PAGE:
“We all saw that the global challenges we were facing, even before COVID-19, were mounting and we were nowhere near on track to solving them. So, the Secretary-General, as well as member states of the United Nations, all agreed that it’s not really a year for celebrations. Instead, what the Secretary-General did was launch this global conversation to really take the temperature and take stock as to where we’re at with the global challenges we’re facing and where we’re at with multilateralism and the global institutions that are in place to address global challenges.”
ON THE IMPACT OF COVID-19 ON GLOBAL DEVELOPMENT
“We’ve really seen regression in terms of human development levels for the very first time. The UN Development Programme, which works on the Human Development Index, saw human development levels overall go down for the first time since they created the human development index in the ‘90s. The World Bank has also produced data this year showing the real regression in so many indicators of development—social and economic.”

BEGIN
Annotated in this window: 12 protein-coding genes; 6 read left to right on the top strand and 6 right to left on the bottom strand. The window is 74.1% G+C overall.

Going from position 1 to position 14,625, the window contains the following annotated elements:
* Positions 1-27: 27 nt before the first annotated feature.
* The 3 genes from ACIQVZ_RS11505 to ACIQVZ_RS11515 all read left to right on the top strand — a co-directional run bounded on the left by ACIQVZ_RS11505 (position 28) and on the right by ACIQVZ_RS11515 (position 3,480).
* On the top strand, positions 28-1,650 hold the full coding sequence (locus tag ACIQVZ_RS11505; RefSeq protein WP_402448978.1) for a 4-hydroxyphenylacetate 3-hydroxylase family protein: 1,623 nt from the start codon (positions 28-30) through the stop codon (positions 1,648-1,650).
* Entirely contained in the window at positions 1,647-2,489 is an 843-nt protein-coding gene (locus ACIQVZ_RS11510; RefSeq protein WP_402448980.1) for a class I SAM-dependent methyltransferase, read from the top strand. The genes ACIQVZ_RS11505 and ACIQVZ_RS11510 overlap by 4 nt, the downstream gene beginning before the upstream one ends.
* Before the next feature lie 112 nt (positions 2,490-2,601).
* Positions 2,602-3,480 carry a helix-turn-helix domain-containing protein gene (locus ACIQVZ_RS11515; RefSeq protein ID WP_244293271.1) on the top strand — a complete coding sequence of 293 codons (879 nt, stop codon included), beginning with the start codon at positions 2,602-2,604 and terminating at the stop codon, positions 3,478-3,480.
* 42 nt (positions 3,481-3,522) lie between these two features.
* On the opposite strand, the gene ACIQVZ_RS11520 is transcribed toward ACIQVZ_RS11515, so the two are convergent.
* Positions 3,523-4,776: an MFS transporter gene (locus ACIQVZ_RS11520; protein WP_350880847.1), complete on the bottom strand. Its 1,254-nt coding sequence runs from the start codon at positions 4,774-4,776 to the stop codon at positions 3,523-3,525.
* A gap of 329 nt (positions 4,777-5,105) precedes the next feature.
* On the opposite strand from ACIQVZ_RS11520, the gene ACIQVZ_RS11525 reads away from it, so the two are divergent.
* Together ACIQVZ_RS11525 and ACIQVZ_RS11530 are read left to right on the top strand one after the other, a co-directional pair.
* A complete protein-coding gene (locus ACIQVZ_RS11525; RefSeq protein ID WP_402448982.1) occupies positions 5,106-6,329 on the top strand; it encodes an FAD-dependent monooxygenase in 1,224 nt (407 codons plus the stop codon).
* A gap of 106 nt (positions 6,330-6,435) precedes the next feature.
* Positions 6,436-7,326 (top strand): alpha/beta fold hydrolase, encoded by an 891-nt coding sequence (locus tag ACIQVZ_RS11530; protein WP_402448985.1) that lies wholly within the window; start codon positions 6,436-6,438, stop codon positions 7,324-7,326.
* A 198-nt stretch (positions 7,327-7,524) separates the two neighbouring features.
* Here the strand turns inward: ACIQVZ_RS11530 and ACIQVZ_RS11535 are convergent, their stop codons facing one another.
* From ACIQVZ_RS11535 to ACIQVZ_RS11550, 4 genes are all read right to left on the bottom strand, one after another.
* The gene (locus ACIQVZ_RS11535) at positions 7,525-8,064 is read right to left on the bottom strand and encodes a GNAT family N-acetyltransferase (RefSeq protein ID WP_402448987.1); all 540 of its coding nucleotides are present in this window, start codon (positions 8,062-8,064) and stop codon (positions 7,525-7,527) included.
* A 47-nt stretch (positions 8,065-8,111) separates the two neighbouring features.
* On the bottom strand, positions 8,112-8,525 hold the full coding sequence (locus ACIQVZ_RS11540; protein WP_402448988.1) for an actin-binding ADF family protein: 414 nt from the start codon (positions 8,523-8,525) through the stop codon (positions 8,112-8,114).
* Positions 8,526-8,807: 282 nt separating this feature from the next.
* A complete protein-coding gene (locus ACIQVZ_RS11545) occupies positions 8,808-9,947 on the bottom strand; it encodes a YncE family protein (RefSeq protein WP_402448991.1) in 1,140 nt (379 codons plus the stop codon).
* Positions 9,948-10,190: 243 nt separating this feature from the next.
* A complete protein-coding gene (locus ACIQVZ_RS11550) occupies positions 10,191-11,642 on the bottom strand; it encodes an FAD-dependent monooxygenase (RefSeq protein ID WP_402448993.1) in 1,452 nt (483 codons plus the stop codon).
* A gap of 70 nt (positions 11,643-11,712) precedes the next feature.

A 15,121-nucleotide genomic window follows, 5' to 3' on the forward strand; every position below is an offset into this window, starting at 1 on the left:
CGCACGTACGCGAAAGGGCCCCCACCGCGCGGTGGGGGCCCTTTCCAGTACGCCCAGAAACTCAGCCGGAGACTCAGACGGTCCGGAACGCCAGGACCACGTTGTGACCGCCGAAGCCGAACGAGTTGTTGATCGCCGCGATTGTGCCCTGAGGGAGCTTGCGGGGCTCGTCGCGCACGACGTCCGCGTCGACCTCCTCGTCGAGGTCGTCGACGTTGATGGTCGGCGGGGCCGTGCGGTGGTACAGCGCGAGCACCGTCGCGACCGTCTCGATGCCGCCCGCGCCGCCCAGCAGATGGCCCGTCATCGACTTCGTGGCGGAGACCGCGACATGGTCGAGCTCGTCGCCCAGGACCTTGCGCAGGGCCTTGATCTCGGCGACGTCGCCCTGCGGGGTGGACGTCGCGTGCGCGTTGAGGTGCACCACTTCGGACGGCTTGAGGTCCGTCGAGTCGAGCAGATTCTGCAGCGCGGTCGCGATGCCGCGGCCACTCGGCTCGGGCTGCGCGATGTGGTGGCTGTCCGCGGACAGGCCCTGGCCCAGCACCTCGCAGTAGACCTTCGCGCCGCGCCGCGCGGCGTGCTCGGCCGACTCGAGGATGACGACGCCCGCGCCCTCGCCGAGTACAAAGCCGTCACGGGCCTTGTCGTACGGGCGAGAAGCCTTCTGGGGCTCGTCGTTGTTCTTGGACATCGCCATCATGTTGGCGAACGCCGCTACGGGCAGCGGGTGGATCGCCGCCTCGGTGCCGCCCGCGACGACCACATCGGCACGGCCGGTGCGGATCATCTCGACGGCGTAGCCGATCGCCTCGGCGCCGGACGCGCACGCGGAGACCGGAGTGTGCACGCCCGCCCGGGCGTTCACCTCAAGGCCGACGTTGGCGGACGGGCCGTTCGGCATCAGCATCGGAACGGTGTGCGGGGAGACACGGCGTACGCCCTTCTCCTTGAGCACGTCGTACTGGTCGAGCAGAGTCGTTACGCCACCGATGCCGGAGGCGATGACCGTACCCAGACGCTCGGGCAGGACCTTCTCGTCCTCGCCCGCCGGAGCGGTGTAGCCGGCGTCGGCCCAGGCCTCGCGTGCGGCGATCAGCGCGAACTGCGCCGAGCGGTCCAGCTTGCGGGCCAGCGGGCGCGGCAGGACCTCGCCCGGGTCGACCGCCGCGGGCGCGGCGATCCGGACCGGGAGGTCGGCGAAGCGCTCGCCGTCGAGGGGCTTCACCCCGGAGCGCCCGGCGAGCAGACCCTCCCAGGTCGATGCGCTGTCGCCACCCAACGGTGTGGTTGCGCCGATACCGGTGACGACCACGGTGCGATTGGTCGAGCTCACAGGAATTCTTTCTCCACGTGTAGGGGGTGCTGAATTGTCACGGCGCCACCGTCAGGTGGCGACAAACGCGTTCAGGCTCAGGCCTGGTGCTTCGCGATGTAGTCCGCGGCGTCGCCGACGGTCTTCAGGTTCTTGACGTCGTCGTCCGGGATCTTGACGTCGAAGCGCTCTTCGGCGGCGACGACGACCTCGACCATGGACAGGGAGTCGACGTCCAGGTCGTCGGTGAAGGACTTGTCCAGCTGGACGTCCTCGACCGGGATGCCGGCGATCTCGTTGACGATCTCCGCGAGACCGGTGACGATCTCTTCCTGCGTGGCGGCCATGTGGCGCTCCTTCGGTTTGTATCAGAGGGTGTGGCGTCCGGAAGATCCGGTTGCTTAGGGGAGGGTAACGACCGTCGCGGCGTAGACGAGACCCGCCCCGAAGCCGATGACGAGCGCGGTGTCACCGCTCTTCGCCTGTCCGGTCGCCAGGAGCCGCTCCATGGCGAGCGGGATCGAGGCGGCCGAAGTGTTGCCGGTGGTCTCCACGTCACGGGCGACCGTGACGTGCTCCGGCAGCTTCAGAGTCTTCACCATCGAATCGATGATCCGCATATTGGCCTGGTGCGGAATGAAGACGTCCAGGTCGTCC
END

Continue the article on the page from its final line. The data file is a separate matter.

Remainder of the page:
ON THE GLOBAL CONCERN FOR COVID-19 OVERSHADOWING CLIMATE ISSUES
“Particularly among youth, there is a real concern that attention is going to be shifted away from the climate crisis and that resources won’t be channeled there. I've been quite encouraged when you look at the political discourse at the country-level in a lot of countries there is this recognition of this connection between the destruction of the natural environment and the pandemic and potential future health risks.”
ON THE GLOBAL CONCERN FOR BASIC SANITATION FACILITIES DURING THE PANDEMIC
“While there are 3 billion people lacking basic hand-washing facilities with soap and water during a pandemic, access to safe water and sanitation was really a key priority across all human development levels. It wasn’t something that we only saw in the lower human development countries, but it was really evident there in the higher human development countries as well.”